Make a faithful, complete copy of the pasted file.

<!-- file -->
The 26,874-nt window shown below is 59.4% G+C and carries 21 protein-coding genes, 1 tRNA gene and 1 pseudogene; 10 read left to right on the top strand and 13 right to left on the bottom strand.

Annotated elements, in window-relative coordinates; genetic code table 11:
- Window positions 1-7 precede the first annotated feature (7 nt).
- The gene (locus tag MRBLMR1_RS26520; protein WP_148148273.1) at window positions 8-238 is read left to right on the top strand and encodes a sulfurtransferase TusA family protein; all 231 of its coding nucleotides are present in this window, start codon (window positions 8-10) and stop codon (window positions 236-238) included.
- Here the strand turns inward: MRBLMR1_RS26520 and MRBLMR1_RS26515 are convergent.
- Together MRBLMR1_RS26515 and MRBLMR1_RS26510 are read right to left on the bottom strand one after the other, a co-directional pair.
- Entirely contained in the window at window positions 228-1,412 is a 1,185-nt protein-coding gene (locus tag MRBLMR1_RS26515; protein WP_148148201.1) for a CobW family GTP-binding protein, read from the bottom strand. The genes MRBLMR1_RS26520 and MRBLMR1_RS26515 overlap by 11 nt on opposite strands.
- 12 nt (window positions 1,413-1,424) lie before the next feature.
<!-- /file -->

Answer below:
The 26,874-nt window shown below is 59.4% G+C and carries 21 protein-coding genes, 1 tRNA gene and 1 pseudogene; 10 read left to right on the top strand and 13 right to left on the bottom strand.

Annotated elements, in window-relative coordinates; genetic code table 11:
- Window positions 1-7 precede the first annotated feature (7 nt).
- The gene (locus tag MRBLMR1_RS26520; protein WP_148148273.1) at window positions 8-238 is read left to right on the top strand and encodes a sulfurtransferase TusA family protein; all 231 of its coding nucleotides are present in this window, start codon (window positions 8-10) and stop codon (window positions 236-238) included.
- Here the strand turns inward: MRBLMR1_RS26520 and MRBLMR1_RS26515 are convergent.
- Together MRBLMR1_RS26515 and MRBLMR1_RS26510 are read right to left on the bottom strand one after the other, a co-directional pair.
- Entirely contained in the window at window positions 228-1,412 is a 1,185-nt protein-coding gene (locus tag MRBLMR1_RS26515; protein WP_148148201.1) for a CobW family GTP-binding protein, read from the bottom strand. The genes MRBLMR1_RS26520 and MRBLMR1_RS26515 overlap by 11 nt on opposite strands.
- 12 nt (window positions 1,413-1,424) lie before the next feature.